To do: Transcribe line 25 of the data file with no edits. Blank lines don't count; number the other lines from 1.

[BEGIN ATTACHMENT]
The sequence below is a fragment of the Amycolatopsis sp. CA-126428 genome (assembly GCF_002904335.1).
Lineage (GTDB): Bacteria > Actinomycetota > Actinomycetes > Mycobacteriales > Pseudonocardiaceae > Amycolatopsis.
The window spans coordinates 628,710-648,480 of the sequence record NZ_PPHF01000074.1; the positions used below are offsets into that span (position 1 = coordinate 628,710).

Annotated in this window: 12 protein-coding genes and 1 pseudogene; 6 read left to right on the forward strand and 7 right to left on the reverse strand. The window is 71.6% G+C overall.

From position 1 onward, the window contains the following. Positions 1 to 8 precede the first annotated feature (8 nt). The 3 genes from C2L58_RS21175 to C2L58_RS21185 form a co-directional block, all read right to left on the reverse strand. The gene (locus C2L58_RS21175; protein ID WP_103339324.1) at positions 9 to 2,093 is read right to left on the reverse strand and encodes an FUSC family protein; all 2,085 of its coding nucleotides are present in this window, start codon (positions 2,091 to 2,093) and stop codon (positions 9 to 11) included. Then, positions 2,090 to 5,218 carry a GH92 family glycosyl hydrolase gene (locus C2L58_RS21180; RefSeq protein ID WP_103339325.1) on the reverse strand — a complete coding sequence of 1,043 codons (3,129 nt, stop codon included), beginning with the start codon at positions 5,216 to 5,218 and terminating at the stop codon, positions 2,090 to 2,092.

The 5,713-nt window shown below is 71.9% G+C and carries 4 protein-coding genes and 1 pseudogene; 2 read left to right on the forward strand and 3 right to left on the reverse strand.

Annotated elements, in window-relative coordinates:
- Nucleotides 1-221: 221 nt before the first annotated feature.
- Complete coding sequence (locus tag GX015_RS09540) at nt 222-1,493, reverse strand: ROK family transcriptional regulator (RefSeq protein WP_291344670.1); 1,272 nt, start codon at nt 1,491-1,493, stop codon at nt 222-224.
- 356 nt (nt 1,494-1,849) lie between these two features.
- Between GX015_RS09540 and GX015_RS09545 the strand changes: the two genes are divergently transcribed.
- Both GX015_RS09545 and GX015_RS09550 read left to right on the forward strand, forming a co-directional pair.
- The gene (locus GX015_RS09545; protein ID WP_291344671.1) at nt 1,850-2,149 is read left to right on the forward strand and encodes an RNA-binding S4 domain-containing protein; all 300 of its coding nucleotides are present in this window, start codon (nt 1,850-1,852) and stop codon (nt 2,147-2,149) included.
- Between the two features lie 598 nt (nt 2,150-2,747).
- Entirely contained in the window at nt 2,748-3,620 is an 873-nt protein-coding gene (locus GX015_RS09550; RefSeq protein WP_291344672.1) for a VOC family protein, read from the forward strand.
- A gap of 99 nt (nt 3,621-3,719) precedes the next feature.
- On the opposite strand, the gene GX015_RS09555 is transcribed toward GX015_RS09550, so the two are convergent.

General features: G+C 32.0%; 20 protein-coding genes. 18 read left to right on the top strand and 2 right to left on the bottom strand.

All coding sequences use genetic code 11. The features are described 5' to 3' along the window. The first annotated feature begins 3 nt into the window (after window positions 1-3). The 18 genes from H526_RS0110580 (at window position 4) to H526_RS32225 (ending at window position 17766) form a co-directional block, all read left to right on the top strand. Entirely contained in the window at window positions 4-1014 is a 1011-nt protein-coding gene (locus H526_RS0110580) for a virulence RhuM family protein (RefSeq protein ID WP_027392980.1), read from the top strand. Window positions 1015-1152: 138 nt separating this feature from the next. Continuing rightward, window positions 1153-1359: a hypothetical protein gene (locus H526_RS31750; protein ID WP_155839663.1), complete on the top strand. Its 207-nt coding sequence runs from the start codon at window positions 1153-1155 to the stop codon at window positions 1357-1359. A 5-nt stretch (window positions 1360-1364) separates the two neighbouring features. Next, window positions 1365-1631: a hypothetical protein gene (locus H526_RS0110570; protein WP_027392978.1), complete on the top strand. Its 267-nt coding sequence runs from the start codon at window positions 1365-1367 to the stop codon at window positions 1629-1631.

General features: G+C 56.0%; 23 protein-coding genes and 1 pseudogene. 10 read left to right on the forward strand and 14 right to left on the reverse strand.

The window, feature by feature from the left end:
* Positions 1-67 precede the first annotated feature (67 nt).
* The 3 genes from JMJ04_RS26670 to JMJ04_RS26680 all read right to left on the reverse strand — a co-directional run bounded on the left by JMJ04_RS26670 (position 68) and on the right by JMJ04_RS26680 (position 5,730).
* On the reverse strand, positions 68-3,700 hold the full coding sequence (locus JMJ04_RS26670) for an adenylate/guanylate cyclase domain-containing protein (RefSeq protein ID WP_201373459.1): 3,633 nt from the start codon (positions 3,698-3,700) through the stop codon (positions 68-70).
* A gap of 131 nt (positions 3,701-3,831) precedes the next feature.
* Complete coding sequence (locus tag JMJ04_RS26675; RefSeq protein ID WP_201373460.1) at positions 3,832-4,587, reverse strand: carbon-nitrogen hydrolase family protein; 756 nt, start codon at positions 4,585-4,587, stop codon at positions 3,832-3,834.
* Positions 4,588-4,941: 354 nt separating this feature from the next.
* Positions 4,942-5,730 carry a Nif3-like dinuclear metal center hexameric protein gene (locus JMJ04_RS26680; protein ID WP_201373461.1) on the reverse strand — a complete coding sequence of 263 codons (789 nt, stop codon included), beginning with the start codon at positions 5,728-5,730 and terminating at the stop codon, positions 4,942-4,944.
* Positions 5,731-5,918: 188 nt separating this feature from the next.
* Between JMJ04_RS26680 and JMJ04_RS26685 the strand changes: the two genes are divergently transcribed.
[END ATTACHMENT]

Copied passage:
* A gap of 131 nt (positions 3,701-3,831) precedes the next feature.